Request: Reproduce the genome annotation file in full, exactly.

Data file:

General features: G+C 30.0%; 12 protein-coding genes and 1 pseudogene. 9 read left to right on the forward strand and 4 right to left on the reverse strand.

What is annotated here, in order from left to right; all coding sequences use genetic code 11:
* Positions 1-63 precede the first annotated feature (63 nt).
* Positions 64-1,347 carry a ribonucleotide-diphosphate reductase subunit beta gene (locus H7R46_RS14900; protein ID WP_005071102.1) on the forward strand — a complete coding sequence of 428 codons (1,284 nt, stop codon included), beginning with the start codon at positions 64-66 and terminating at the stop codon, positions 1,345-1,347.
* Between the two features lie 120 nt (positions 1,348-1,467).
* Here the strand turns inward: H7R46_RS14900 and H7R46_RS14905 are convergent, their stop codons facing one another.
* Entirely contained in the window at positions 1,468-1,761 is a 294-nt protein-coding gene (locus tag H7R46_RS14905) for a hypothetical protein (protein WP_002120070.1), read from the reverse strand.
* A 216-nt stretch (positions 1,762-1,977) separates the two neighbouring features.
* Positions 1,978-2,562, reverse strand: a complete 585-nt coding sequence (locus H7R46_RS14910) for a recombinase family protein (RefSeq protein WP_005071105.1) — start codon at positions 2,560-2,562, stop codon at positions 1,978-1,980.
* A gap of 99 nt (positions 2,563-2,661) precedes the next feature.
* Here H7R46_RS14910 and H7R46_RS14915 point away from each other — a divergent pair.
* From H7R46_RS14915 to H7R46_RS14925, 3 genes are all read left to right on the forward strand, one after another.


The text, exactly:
General features: G+C 30.0%; 12 protein-coding genes and 1 pseudogene. 9 read left to right on the forward strand and 4 right to left on the reverse strand.

What is annotated here, in order from left to right; all coding sequences use genetic code 11:
* Positions 1-63 precede the first annotated feature (63 nt).
* Positions 64-1,347 carry a ribonucleotide-diphosphate reductase subunit beta gene (locus H7R46_RS14900; protein ID WP_005071102.1) on the forward strand — a complete coding sequence of 428 codons (1,284 nt, stop codon included), beginning with the start codon at positions 64-66 and terminating at the stop codon, positions 1,345-1,347.
* Between the two features lie 120 nt (positions 1,348-1,467).
* Here the strand turns inward: H7R46_RS14900 and H7R46_RS14905 are convergent, their stop codons facing one another.
* Entirely contained in the window at positions 1,468-1,761 is a 294-nt protein-coding gene (locus tag H7R46_RS14905) for a hypothetical protein (protein WP_002120070.1), read from the reverse strand.
* A 216-nt stretch (positions 1,762-1,977) separates the two neighbouring features.
* Positions 1,978-2,562, reverse strand: a complete 585-nt coding sequence (locus H7R46_RS14910) for a recombinase family protein (RefSeq protein WP_005071105.1) — start codon at positions 2,560-2,562, stop codon at positions 1,978-1,980.
* A gap of 99 nt (positions 2,563-2,661) precedes the next feature.
* Here H7R46_RS14910 and H7R46_RS14915 point away from each other — a divergent pair.
* From H7R46_RS14915 to H7R46_RS14925, 3 genes are all read left to right on the forward strand, one after another.